Radio Wimbledon, perhaps in an effort to detract attention from what's been going on in the broom cupboard (see SW19 Diaries passim) has launched a major campaign to have Henman Hill officially designated as such.
The idea was the brainchild of the station's roving reporter, Simon Mundie, and has been enthusiastically endorsed by the management of the onsite station. In a nine-minute feature, we hear the crowds on the hill heartily say "Aye" to the notion of permanent recognition, while a cast of well-known tennis names has also backed it.
John McEnroe wants Henman Hill set in stone, so too Mark Petchey, the former coach of Andy Murray. The veteran US commentator Bud Collins agrees, so too Gary Richardson, and tennis dad Richard Williams, Andrew Castle and actor Ross Kemp, who was among those canvassed for some reason.
The former British player Chris Bailey sums up the mood when saying: "It's Henman Hill, and that's no disrespect to Andy Murray at all. Hopefully, we'll end up with a statue of him, and that's better than having a bit of dirt named after you."
Henman himself contributed an amusing few lines to the debate. "It would be nice if the club give me that bit of real estate," he said. "I could stick a few flats on it and make some money out of it." He added that he's discussed the subject with Murray and Murray wants it to be Henman Hill.
Says Mundie: "We have two aims. First, we'd like some official recognition from the All England Club that the people perceive the hill as Henman Hill. Second, we need a signpost, in recognition of the fact that Tim Henman changed the face of the tournament for British fans."
RW's campaign already looks destined to fail. A spokesman for the club told the Diary: "That area of the grounds already has a name. It's called Aorangi Terrace and it will remain so."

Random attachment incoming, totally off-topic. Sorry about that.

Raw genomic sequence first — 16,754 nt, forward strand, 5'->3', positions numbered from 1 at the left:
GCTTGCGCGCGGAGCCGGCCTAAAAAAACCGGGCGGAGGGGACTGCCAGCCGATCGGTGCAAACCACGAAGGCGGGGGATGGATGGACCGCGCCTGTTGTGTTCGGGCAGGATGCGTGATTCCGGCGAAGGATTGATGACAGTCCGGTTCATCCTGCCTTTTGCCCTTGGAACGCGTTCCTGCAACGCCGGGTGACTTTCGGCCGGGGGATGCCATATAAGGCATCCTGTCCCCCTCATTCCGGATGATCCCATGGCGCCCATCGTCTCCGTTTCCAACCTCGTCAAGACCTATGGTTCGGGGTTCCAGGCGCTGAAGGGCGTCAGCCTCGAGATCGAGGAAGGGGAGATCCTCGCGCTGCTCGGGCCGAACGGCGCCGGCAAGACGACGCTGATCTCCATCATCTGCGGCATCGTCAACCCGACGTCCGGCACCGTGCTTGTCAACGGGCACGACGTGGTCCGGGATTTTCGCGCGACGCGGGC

The terrace was given its name because it was constructed on the site of the old New Zealand sports and social club. Aorangi is the Maori name for Mount Cook, the highest mountain in New Zealand. It can also be spelt Aoraki. It means "cloud in the sky".
RW's campaign, we fear, for all its fun, is pie in the sky.
Alert goes out warning of fake ticket sites
A word of warning to any fan desperate to get tickets to Wimbledon now that Murraymania is well and truly under way and with Roger Federer just two wins from the all-time Slam singles record: don't be fooled by fake ticket sites.
One such operation, www.onlinewimbledontickets.com, looks like an official site but is anything but. Already the All England Club knows of 50 people and rising who have been duped into paying huge sums for seats that don't exist. The firm tells would-be customers that tickets will be sent, then says they will be delivered to hotels or homes, and then says the buyers need to go to the club. At which point they realise they've been had. One Romanian businessman lost €13,000 (£11,171) on four non-existent tickets.
"Our security department and the police are looking at this site," a club spokesman said. "We reiterate that anyone buying tickets should buy from official sources or verify authenticity with our ticketing department."
Federer puts in late shift on Facebook
Roger Federer has been answering fans' questions on his Facebook page. His view of the new roof? "Great. The AELTC was able to keep the old, traditional elements of center court intact and add a very modern element... the roof! I have not yet had a chance to play a match under the roof, but I am excited to do so in the future." Roger later wrote at 1am: "I have to hit the sack now." Either someone else is doing his typing or he's very late to bed for a top athlete.
"We'd keep you informed... if there was any escalation above the normal sort of what you'd expect, but it would appear there isn't." The All England Club spokesman Johnny Perkins plays down fears of a swine flu outbreak at Wimbledon
"I love the record I have, reaching so many Grand Slam semis in a row. Twenty-one is quite a number and it shows how consistent I have been." Roger Federer is pleased with himself after a three-set victory against Ivo Karlovic to reach his 21st consecutive Grand Slam semi-final
"It is only because he is better than everybody else." Karlovic explains Federer's ability to read his serves
"I am going to try and go out there and see if I can annoy him a little bit." Tommy Haas is realistic about his strategy for tomorrow's semi-final against Federer
Today Staying hot and sunny throughout the day with a maximum temperature of 31C.
Outlook Tomorrow will be much more unsettled with a 70 per cent chance of showers. Maximum temperature 26C, possible heavy thunder and lightning.
BBC 2: 12.00-15.25, 17.50-20.00.
BBC 1: 13.45-18.00.
Highlights: BBC 2: 20.00-21.00
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